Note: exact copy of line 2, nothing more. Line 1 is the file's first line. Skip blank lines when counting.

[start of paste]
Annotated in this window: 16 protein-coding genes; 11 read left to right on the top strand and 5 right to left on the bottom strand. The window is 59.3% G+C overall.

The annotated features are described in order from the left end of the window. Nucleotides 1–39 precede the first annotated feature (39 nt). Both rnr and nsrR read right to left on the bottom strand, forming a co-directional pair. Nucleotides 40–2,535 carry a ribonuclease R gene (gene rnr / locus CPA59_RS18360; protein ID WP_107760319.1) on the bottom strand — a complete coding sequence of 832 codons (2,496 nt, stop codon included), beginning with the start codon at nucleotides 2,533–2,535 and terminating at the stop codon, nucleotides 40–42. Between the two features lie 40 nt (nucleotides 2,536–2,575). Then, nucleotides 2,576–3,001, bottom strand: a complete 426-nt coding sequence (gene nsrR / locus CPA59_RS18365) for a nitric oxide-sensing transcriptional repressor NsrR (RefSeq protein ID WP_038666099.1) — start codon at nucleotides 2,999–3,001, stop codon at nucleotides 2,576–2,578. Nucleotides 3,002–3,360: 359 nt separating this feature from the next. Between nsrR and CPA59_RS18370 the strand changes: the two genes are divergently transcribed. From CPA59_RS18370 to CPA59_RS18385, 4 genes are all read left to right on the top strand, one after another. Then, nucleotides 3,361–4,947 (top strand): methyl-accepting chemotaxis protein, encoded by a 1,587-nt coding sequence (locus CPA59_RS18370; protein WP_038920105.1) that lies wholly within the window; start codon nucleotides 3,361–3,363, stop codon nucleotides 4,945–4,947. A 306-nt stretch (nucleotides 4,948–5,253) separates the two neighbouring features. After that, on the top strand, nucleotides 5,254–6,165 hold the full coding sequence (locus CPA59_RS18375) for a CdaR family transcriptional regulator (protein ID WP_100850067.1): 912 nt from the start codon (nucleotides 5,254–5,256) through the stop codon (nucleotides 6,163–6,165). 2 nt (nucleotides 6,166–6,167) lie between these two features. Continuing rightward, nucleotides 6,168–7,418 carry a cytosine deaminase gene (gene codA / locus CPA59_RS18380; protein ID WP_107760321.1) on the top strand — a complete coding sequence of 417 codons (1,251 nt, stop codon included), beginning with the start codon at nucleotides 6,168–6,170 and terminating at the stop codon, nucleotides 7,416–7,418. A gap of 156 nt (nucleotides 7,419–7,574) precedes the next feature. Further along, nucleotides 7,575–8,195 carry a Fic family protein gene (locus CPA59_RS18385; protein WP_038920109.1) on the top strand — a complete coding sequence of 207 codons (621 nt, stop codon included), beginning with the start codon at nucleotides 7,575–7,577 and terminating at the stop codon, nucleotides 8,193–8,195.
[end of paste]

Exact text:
The annotated features are described in order from the left end of the window. Nucleotides 1–39 precede the first annotated feature (39 nt). Both rnr and nsrR read right to left on the bottom strand, forming a co-directional pair. Nucleotides 40–2,535 carry a ribonuclease R gene (gene rnr / locus CPA59_RS18360; protein ID WP_107760319.1) on the bottom strand — a complete coding sequence of 832 codons (2,496 nt, stop codon included), beginning with the start codon at nucleotides 2,533–2,535 and terminating at the stop codon, nucleotides 40–42. Between the two features lie 40 nt (nucleotides 2,536–2,575). Then, nucleotides 2,576–3,001, bottom strand: a complete 426-nt coding sequence (gene nsrR / locus CPA59_RS18365) for a nitric oxide-sensing transcriptional repressor NsrR (RefSeq protein ID WP_038666099.1) — start codon at nucleotides 2,999–3,001, stop codon at nucleotides 2,576–2,578. Nucleotides 3,002–3,360: 359 nt separating this feature from the next. Between nsrR and CPA59_RS18370 the strand changes: the two genes are divergently transcribed. From CPA59_RS18370 to CPA59_RS18385, 4 genes are all read left to right on the top strand, one after another. Then, nucleotides 3,361–4,947 (top strand): methyl-accepting chemotaxis protein, encoded by a 1,587-nt coding sequence (locus CPA59_RS18370; protein WP_038920105.1) that lies wholly within the window; start codon nucleotides 3,361–3,363, stop codon nucleotides 4,945–4,947. A 306-nt stretch (nucleotides 4,948–5,253) separates the two neighbouring features. After that, on the top strand, nucleotides 5,254–6,165 hold the full coding sequence (locus CPA59_RS18375) for a CdaR family transcriptional regulator (protein ID WP_100850067.1): 912 nt from the start codon (nucleotides 5,254–5,256) through the stop codon (nucleotides 6,163–6,165). 2 nt (nucleotides 6,166–6,167) lie between these two features. Continuing rightward, nucleotides 6,168–7,418 carry a cytosine deaminase gene (gene codA / locus CPA59_RS18380; protein ID WP_107760321.1) on the top strand — a complete coding sequence of 417 codons (1,251 nt, stop codon included), beginning with the start codon at nucleotides 6,168–6,170 and terminating at the stop codon, nucleotides 7,416–7,418. A gap of 156 nt (nucleotides 7,419–7,574) precedes the next feature. Further along, nucleotides 7,575–8,195 carry a Fic family protein gene (locus CPA59_RS18385; protein WP_038920109.1) on the top strand — a complete coding sequence of 207 codons (621 nt, stop codon included), beginning with the start codon at nucleotides 7,575–7,577 and terminating at the stop codon, nucleotides 8,193–8,195.